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 Asks Court to Require Marathon Oil to Lower Wholesale gas Prices;

Attorney General Jack Conway today filed a motion for a temporary injunction in Franklin Circuit Court alleging that Marathon Petroleum Company LLC illegally raised the wholesale price of gasoline and other motor fuels in markets across Kentucky during a time of emergency.

"I want to thank Kentuckians who called or emailed our office to report the drastic changes in gas prices that reached more than $4 a gallon at the pump in many communities," General Conway said. "Gas prices jumped about 30 cents overnight. The tips provided by consumers and retailers helped us bring this action that will hopefully provide some relief for Kentuckians who are struggling to put gas in the car and clean up from flooding."

The motion alleges that Marathon violated Kentucky’s price-gouging statute (KRS 367.372, et seq.) that was triggered when Gov. Steve Beshear declared a state of emergency on April 26 in the wake of massive flooding.

"General Conway and I recognize the importance of protecting Kentucky consumers, particularly in the wake of recent devastating storms and floods," Gov. Beshear said. "I issued the price-gouging executive order precisely so our Kentucky families will be protected from attempts to profit from disaster. I fully support the Attorney General’s ongoing efforts to investigate instances of price gouging and bring offenders to justice."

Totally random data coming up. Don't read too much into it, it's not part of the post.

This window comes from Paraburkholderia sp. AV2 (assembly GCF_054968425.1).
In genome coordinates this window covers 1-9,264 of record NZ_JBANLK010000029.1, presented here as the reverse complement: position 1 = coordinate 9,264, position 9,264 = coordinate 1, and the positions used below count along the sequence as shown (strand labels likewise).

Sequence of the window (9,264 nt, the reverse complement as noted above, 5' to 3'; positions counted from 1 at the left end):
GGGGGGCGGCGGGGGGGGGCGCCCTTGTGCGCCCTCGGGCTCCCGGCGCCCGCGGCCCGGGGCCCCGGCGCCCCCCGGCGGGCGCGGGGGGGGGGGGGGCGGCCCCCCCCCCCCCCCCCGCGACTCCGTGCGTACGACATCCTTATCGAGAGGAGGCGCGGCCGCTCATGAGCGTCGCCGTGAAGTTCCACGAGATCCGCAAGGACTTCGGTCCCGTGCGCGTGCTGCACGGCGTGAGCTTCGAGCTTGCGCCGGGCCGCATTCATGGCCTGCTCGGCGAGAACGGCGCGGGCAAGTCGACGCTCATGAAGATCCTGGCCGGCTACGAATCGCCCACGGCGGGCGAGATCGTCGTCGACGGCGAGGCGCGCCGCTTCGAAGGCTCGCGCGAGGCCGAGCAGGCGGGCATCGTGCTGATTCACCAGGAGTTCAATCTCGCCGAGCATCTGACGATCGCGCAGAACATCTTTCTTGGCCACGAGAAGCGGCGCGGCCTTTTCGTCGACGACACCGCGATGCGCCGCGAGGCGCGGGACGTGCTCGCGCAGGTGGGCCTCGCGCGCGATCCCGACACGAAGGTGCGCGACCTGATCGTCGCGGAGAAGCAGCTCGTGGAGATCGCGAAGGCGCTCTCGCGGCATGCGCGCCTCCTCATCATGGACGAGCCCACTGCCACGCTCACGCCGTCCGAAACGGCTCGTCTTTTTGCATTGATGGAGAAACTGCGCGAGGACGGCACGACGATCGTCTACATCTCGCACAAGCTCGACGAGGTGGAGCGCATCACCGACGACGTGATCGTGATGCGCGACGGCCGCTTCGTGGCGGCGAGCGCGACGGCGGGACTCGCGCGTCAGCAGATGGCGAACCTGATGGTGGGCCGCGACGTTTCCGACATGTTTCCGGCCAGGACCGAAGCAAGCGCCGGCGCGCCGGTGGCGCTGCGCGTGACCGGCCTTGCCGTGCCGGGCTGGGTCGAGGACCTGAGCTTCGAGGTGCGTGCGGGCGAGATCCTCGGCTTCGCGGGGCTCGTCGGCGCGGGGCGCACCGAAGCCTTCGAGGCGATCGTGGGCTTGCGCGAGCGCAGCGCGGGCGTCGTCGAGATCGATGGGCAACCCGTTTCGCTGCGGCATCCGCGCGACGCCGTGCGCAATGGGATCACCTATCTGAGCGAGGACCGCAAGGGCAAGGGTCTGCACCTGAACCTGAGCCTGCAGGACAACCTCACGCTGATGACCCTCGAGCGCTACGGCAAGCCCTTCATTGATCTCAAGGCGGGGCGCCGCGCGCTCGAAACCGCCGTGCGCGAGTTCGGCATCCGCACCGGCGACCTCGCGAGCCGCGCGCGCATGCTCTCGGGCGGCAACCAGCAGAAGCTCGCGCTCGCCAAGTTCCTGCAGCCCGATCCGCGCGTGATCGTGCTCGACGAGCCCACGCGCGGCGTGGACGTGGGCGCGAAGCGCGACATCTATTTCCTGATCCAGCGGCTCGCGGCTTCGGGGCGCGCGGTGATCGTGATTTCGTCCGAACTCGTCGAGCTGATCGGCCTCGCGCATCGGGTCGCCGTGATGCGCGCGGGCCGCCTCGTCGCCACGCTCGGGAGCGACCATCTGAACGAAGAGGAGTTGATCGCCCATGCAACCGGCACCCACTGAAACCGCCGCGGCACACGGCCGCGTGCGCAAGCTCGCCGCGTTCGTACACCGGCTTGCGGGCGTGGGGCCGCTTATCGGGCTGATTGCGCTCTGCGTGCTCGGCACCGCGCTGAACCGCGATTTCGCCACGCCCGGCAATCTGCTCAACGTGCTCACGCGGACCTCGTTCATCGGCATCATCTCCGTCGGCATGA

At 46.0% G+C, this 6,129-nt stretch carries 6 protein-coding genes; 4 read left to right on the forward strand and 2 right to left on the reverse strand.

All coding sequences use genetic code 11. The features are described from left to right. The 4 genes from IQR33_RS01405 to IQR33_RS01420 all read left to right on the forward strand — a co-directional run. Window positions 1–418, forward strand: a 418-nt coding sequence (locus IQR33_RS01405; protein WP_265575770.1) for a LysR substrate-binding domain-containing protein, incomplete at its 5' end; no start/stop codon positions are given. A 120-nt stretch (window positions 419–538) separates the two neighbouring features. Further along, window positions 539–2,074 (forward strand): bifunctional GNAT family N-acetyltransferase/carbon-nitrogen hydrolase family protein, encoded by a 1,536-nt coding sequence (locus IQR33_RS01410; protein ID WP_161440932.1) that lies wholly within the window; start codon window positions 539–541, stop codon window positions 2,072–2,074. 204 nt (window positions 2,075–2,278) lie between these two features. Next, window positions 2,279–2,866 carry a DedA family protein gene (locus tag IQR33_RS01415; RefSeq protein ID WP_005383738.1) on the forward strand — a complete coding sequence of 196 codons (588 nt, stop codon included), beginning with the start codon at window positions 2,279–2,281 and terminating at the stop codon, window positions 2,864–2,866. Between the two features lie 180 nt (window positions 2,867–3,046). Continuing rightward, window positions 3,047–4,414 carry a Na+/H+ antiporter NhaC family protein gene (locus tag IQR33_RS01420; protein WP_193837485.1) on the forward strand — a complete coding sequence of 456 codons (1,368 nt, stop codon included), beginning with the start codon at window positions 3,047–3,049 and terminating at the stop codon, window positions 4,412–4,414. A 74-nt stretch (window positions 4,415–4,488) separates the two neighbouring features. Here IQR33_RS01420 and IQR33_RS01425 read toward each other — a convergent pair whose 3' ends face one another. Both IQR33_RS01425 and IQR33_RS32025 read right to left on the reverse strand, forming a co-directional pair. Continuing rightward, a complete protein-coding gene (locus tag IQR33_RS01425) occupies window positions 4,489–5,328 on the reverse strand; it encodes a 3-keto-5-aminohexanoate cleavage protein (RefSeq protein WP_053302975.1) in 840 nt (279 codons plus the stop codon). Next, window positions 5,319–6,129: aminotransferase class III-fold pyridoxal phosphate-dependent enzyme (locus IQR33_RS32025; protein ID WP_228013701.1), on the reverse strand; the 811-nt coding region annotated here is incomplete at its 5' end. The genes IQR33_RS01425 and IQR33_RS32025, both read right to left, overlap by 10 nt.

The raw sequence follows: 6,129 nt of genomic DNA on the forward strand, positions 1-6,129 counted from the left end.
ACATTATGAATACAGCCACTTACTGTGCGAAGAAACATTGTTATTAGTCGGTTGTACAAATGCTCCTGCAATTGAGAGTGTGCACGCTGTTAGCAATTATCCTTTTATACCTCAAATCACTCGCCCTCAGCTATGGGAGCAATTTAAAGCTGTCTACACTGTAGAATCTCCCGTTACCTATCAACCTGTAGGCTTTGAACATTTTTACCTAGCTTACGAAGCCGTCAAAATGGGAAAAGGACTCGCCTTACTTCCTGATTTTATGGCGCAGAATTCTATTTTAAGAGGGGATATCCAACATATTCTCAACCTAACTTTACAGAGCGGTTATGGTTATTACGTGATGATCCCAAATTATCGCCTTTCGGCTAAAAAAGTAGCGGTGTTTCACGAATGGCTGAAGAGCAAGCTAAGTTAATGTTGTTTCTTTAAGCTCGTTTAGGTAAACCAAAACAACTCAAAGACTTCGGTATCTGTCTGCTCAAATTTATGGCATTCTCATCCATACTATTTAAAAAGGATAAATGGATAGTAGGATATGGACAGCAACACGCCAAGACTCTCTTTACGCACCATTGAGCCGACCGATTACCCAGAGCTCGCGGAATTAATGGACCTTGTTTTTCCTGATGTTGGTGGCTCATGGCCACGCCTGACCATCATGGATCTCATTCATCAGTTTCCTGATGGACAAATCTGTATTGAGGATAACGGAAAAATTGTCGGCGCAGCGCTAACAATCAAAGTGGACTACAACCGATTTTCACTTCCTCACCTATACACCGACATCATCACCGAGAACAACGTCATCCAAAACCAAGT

The motion, filed today in the ongoing case against Marathon and its wholly owned subsidiary, Speedway LLC, for alleged price-gouging violations following Hurricanes Katrina and Rita in 2005, asks the court to require Marathon to lower its wholesale prices in all Kentucky markets to no more than the price charged on April 25.

The motion uses an example of the Louisville wholesale market to illustrate the allegations. The motion alleges that Marathon’s wholesale price for regular 87 octane gasoline at its Louisville terminals on April 25 was $3.25 per gallon and that it raised its wholesale price to $3.48 on April 29 and up to $3.46 on May 9. Thursday’s rack price was $3.32. Wholesale prices for reformulated gasoline were raised from $3.45 to $3.65 and $3.61 on those dates. The wholesale prices vary depending on the location in Kentucky and the amount of fuel purchased, but similar reductions would be expected in all Kentucky wholesale markets.

Attorney General Conway is alleging that Marathon’s actions violate the price-gouging law, since the law only permits suppliers to increase prices if there has been an increase in costs to the supplier. The Office of the Attorney General does not believe that cost increases in this case justify the price increases. The memorandum supporting the motion alleges that Marathon’s increase of price was unsupported by any increase of costs, but instead was linked to an increase in the commodity spot market price and New York Mercantile Exchange future prices. Marathon has previously admitted in the case that spot market prices have been a primary factor in its pricing decisions.